Article aboutn Rajzel Zychlinsky, Poet, 88. from Gombin, Jewish Bulletin of Northern California, Jan. 29 1999

Leslie Katz:

Yiddish Poet, 88, Crafts Beauty From Shoah Horror

Yiddish poet and Holocaust refugee Rajzel Zychlinsky created hauntingly beautiful poems from the ashes of war.

Now 88 and living in a Walnut Creek nursing home, she still manages to find poetry in even the most confining circumstances. On a recent Thursday afternoon, surrounded by the distressed cries of fellow residents, she focuses her attention on a cardboard cutout of a buffalo pasted to a wall opposite her bed.

"I am enchanted by the buffalo," the Polish-born writer muses. "If I would be able to touch it, to see it, I would write a poem."

One of relatively few living Yiddish poets, the widely published Zychlinsky has been writing since the 1920s. She says she hasn't penned a poem since moving to California from Brooklyn just over a year ago. Still, nothing excites her more than talking about poetry -- other's or her own.

Her eyes, shaded by a red cap, noticeably light up when she picks up "God Hid His Face," the most recent collection of her poems and the first full volume translatedinto English. With gnarled hands, she raises a magnifying glass and slowly reads aloud:


When I Was Eighteen Years Old

what was I searching for
in the chestnut alley?
The copper
that dripped from the evening
church bells?
Was I in love with the priest
who walked around
with a prayer book in his hands
and made the trees thinner
with his presence?
The moon left me there alone
on a bench --


She then asks a visitor to recite the poem again, listening intently to each phrase and cautioning the reader to pay close attention to intonation. "I am in love with my poems," she says, speaking not out of vanity but out of a genuine appreciation for her craft and what it has meant to her. "Poetry saves my life. For example, if I have troubles, I recite to myself one chapter of Charles Baudelaire's poem `Death of the Poor.' I recite it and I feel better."

Local audiences recently heard three of Zychlinsky's poems recited in A Traveling Jewish Theatre's production "Diamonds in the Dark." In it, performers wove the words of Yiddish poets into a tapestry of Jewish experience. The production featured one of her many poems about memory:


Everything we have seen
falls to the bottom of oceans:
The little shoes of Jewish children buried alive,
the smoke, the flames;
dead soldiers on Russian fields
in gray-green uniforms;
white, empty cottages
with wide-open doors;
Tatars with yellow, hungry cheekbones,
gassed Gypsies --
everything we have seen
falls to the bottom of the oceans.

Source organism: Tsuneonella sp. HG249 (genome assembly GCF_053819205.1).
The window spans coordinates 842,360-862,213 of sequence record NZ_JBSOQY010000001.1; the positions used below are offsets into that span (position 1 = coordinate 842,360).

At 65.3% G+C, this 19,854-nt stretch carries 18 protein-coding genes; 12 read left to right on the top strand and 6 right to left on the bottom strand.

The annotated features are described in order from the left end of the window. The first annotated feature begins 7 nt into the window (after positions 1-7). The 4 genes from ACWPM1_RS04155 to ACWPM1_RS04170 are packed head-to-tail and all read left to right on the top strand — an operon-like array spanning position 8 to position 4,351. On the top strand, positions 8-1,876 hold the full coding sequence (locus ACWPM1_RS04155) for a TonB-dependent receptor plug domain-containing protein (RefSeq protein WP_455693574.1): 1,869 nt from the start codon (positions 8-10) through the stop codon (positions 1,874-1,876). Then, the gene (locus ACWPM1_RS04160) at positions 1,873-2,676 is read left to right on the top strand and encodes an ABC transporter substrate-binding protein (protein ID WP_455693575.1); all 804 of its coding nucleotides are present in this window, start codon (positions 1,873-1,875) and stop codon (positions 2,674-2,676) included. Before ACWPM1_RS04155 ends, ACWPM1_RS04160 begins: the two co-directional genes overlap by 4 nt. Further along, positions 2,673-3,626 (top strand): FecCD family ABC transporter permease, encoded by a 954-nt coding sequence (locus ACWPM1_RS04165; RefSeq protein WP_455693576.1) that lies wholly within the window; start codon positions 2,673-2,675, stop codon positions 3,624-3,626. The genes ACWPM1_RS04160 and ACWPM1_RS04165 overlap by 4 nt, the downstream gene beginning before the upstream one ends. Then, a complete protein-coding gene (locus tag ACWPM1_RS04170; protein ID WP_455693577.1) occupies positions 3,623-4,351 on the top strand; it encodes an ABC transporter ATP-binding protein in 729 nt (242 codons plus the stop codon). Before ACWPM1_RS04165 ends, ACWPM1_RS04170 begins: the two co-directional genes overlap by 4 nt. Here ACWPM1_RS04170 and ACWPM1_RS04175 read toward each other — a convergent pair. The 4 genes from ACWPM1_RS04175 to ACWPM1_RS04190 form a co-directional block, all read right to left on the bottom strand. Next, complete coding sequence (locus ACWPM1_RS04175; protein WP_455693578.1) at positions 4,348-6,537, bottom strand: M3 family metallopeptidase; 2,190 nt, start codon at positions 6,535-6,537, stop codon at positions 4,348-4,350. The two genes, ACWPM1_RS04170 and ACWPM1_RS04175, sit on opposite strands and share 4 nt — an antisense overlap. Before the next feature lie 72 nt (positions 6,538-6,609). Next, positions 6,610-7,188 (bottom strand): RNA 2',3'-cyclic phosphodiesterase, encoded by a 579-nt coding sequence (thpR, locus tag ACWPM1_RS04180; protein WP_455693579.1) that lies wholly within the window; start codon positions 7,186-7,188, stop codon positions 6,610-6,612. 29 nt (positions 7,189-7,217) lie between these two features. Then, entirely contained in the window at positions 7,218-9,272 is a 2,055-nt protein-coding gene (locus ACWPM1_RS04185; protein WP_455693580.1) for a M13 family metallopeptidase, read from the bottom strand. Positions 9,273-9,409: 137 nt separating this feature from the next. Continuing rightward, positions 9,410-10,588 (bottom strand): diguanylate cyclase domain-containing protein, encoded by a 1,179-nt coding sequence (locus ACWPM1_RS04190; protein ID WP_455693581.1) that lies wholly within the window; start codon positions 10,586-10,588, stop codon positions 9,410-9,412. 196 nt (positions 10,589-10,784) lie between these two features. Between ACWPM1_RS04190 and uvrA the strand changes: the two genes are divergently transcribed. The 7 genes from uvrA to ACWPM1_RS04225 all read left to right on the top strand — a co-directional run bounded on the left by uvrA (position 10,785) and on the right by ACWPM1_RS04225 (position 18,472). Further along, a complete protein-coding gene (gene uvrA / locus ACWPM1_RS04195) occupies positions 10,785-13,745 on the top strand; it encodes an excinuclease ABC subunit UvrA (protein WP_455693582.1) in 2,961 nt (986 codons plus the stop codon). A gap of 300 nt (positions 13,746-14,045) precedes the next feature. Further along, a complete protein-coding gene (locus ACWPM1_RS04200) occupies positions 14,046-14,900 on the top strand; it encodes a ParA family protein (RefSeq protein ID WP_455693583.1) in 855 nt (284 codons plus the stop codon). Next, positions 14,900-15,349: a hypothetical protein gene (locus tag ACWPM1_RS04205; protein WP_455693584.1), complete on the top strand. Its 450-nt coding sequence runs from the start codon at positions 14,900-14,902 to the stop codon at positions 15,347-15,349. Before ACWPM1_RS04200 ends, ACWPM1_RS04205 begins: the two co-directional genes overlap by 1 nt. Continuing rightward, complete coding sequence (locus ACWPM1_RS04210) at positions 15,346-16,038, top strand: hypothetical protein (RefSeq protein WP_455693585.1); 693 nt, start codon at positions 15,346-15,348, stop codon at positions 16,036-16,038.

The forest of our memories grows
thick, dark, slimy --
fish avoid it,
the sharks will lurk above it forever.


ATJT performers considered hundreds of poems before choosing a handful for inclusion in the production. ATJT actress and co-founder Naomi Newman lauds Zychlinsky's seamless depiction of the inner life. "Her images are extraordinary," Newman says. "My hunch is she will end up being a major poet."

Zychlinsky wrote her first poem as a teenager, standing at the window of her family's Polish home gazing at the falling snow. "It inspired me and I started to look for other inspirations," she says.

Her first collection, "Poems," was published in 1936 in Warsaw. Her second volume, "The Rain Sings," came out just weeks before the occupation of Warsaw by Hitler's troops. More books followed.

Zychlinsky chose to write in Yiddish rather than Polish, she says, because her mother spoke to her in Yiddish and because the language provides "melody, music" for poetry.

Zychlinsky, whose poems have been translated into German and French, was born in Gombin, Poland, in 1910. Her father, a tanner, made several trips to America before settling in Chicago, where he died in 1928. Her mother, a religious woman, feared the secular blandishments of this country would corrupt her children's piety. She thus refused to emigrate. The poet's mother and siblings perished in the gas chambers of Chelmno. Zychlinsky, however, escaped to Russia in 1939 with her late husband, psychiatrist and author Dr. Isaac Kanter. They had one son, Marek, a mathematician for Pacific Gas and Electric who lives in Berkeley. The poet writes of her personal losses over and over again -- subtly, as in this verse from the poem "My Sister Chaneh" :


But often the mirror weeps.
I look deeply into it,
into the sad eyes
of my sister Chaneh.
Her hair is gray now.
No, that is ash,
white, gray ash
of my sister Chaneh.


Zychlinsky writes of womanhood, motherhood, solitude and nature. But she has been most widely commended for her Holocaust poems. "When one reads her poems, one is convinced that only poets can rescue this most tragic episode in the life of the Jewish people from the jaws of meaninglessness," writes Emanuel Goldsmith, a Queens College literature professor, in an introductory essay to "God Hid His Face."

After the war, the poet lived in Poland and France before arriving in America in 1951. Settling in New York, she continued writing while working at a factory, attending City College and raising her son.

"She's a very self-willed person," Marek Kanter says of his mother. "Once she gets an idea into her head, she doesn't let go."

When she looks at her work as a body, Zychlinsky sees her poems' accessibility as a common thread. "My poems are very aynfakht, uncomplicated," she says. "I don't try to climb walls as some poets do."

To poets, she advises: "Don't make yourself more poetic than you are." Today Zychlinsky suffers from congestive heart problems and has difficulty walking. Age has taken its toll on her body but her artistic spirit remains intact. "I am a very old woman," she says, "but with young poems."


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